As we breathlessly race toward a sci-fi future, questions inevitably crop up about the meaning and usefulness of reading an actual book. And, while traditional modes of reading inexorably erode, the very existence of libraries seems to be at stake. Now before you assume this will be a diatribe against new media and a fist-shake at those damn kids on our lawn, it’s really not. The world is a big place, and there is plenty of room for all types of flora, fauna and techna. This article is more a plea for respecting the old forms, rather than merely trashing it in heedless favor of the new. Libraries can provide a sanctuary, a place of repose and meaning outside the silicon buzz of contemporary life. No amount of Apple products can replace the basic human comfort of curling up with a book, turning pages with your fingers, inhaling the aroma of a new binding, and weighing a hefty tome in your hands while you relax in bed.
The future, we are told, will be overrun with robots. Our bodies will be replaced with synthetic materials, our consciousness will be fitted into optimum android vessels, and nanobots will swim around in our bloodstream to tell us if that beef stroganoff we had last night is digesting properly. In The Singularity Is Near, Ray Kurzweil spells out this future clearly. By 2045, he says robots will be making robots, and computers will become planet-sized and start to manipulate time and space itself. Abundance, by Peter Diamandis and Steve Kotler, tells us that exponentially improving technologies will almost completely automate the labor force. The energy crisis and world hunger will be eradicated.
Finding Room for The Future Shocked
But rather than excitement and wonder, the common reaction to all this is: No, thanks. Even though futurologists assure us that we are heading toward a techno utopia, many are left wondering if the future is really for them. As a symptom of “future shock,” people find themselves longing for the days of horse-drawn cabriolets, snuff pouches, and Austen-ish country cottages lit by candles.
While libraries unquestionably need to stay up with current trends—providing Wi-Fi access and downloadable ebooks—they can also cater to the needs of those who are less eager to embrace the new gizmos of the moment. And, in our experience, there exists a silent majority on this front. Libraries in the future might even become bicameral in their architecture, with one area for cell phones and laptops, while the other has a fireplace, comfy chairs and physical books and magazines. If nothing else, a peaceful atmosphere will be appreciated by many who tire of being wired and plugged in. In this way a library will be seen paradoxically as “old fashioned,” but with a positive connotation.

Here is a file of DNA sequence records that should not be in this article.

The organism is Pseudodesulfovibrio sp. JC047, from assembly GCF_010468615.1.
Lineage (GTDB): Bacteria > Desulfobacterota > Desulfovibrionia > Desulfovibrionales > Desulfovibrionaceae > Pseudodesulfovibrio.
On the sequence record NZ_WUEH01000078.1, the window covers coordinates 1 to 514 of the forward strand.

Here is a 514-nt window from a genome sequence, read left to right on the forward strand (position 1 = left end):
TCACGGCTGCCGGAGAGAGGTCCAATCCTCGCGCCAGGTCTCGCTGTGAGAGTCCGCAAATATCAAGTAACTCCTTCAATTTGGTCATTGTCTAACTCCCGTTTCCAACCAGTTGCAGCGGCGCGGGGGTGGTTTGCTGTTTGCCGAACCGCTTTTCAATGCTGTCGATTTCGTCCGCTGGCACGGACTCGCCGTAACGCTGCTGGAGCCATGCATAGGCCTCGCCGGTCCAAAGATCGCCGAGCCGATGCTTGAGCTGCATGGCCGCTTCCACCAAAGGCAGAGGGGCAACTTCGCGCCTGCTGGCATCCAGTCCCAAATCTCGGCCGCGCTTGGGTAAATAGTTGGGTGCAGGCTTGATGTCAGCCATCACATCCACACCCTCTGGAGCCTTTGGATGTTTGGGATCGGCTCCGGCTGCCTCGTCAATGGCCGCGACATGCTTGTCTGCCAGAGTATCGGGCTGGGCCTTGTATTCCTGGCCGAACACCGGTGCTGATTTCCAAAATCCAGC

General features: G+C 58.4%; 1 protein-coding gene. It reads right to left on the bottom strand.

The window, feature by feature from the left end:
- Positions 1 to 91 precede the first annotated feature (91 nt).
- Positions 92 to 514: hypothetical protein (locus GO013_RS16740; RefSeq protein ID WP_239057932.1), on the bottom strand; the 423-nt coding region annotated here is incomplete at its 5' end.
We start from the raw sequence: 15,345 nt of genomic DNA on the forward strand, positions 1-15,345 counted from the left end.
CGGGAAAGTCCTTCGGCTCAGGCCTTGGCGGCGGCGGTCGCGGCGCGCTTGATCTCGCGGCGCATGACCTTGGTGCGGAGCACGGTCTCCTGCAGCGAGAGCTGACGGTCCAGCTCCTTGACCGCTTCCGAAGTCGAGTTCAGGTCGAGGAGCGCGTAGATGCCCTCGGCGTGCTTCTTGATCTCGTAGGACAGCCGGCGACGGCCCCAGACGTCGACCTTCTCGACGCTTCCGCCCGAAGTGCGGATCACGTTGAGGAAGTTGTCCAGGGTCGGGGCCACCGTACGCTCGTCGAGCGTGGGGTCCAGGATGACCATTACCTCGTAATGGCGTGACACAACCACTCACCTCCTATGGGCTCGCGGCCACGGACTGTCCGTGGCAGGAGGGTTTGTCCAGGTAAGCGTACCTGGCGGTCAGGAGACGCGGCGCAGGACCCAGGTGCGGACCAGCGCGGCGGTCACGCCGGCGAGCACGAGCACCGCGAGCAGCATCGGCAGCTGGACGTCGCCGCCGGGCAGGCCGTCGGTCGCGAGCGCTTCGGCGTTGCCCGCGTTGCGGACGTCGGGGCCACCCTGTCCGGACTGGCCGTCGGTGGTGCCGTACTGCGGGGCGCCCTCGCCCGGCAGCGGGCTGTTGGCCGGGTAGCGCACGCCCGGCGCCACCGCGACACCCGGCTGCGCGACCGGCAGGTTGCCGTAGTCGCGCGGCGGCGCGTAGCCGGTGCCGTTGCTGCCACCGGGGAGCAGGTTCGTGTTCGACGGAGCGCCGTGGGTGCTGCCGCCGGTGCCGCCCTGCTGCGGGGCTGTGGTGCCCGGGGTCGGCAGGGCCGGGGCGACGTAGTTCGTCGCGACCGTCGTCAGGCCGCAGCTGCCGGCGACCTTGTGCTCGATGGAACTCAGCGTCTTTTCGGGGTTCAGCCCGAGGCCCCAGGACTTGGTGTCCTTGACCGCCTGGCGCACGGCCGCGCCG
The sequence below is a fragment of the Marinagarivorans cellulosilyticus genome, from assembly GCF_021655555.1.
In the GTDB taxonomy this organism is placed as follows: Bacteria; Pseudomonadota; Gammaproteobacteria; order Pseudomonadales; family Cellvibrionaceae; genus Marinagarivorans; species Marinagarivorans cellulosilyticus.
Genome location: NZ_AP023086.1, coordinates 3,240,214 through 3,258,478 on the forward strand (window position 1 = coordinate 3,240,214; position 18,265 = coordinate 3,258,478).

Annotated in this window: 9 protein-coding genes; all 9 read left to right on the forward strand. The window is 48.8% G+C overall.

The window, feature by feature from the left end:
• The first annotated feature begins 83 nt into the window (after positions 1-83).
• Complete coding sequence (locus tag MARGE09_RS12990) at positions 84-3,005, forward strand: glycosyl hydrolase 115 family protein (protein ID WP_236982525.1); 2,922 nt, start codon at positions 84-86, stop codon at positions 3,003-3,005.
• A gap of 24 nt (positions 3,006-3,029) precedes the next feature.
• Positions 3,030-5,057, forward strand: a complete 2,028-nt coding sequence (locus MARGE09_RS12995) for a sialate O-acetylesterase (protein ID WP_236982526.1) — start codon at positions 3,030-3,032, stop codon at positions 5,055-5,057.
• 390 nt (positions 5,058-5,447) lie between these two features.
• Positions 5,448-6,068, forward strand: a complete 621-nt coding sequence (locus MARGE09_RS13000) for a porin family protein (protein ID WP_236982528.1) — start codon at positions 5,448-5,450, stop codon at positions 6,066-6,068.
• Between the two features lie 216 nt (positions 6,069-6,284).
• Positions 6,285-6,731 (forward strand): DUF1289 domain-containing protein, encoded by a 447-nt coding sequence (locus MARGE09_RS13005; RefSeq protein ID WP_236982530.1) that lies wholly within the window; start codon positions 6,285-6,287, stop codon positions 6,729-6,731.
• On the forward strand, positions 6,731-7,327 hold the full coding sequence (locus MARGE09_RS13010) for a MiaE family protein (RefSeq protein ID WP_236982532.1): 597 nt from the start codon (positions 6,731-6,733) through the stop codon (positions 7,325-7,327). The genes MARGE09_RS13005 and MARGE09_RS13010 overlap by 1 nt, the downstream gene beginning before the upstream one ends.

Recently one of the authors of this article visited his brother in a tiny Midwestern hamlet. He and his wife, who are childless, took their niece to the local library. There they were instantly engulfed by noisy children, people yelling into cell phones, and general bedlam. When the author knelt beside his niece to explain that she shouldn’t get too boisterous, a librarian nearby overheard the exchange, and said, “This is the way libraries are now, sorry.” Yet it doesn’t seem too much to ask that children’s programs be put in a conference room, or that cell phone users be banned, or at least exiled to the “smoking” section of the library—as we used to divide restaurants in the old days. It is important that we preserve this aspect of libraries, even if it means segregated zones.
Straddling Past and Future
Many newer libraries today are being designed to increase bandwidth, yet shrink the square-footage for books. The campus library of Denver University has shipped its entire book collection to a warehouse on the edge of town, and a student must request a book be shipped if they want it. The New York Public Library is generating a lot of controversy for contemplating a similar book removal plan. This is not a new trend. In Double Fold, Nicholson Baker decries the policies of some big city libraries like San Francisco’s who are chucking entire runs of newspapers from the 1890s. No longer will a patron be able to behold The Yellow Kid on the actual broadsheet it was printed on. Instead, they will have to look at it on microfiche or the Internet. Seeing things in reality and seeing them on a computer screen are not equivalent for everybody—and those who still crave reality are numerous enough that libraries should be sensitive to their needs as well.
In our haste to make friends and be “relevant,” the library world sometimes neglects those it leaves behind. The authors believe there needs to be a balance—even if it comes to segregation of the friendliest sort—between the new and old, and libraries are best positioned to straddle both these worlds, a place of robots and fireside rugs.
(This article is our own and does not necessarily represent Denver Public Library positions, strategies, or opinions.)
Greg Johnson is Lead Circulation Clerk and Brent Wagner is Senior Librarian at the Ross-Cherry Creek Branch of the Denver Public Library.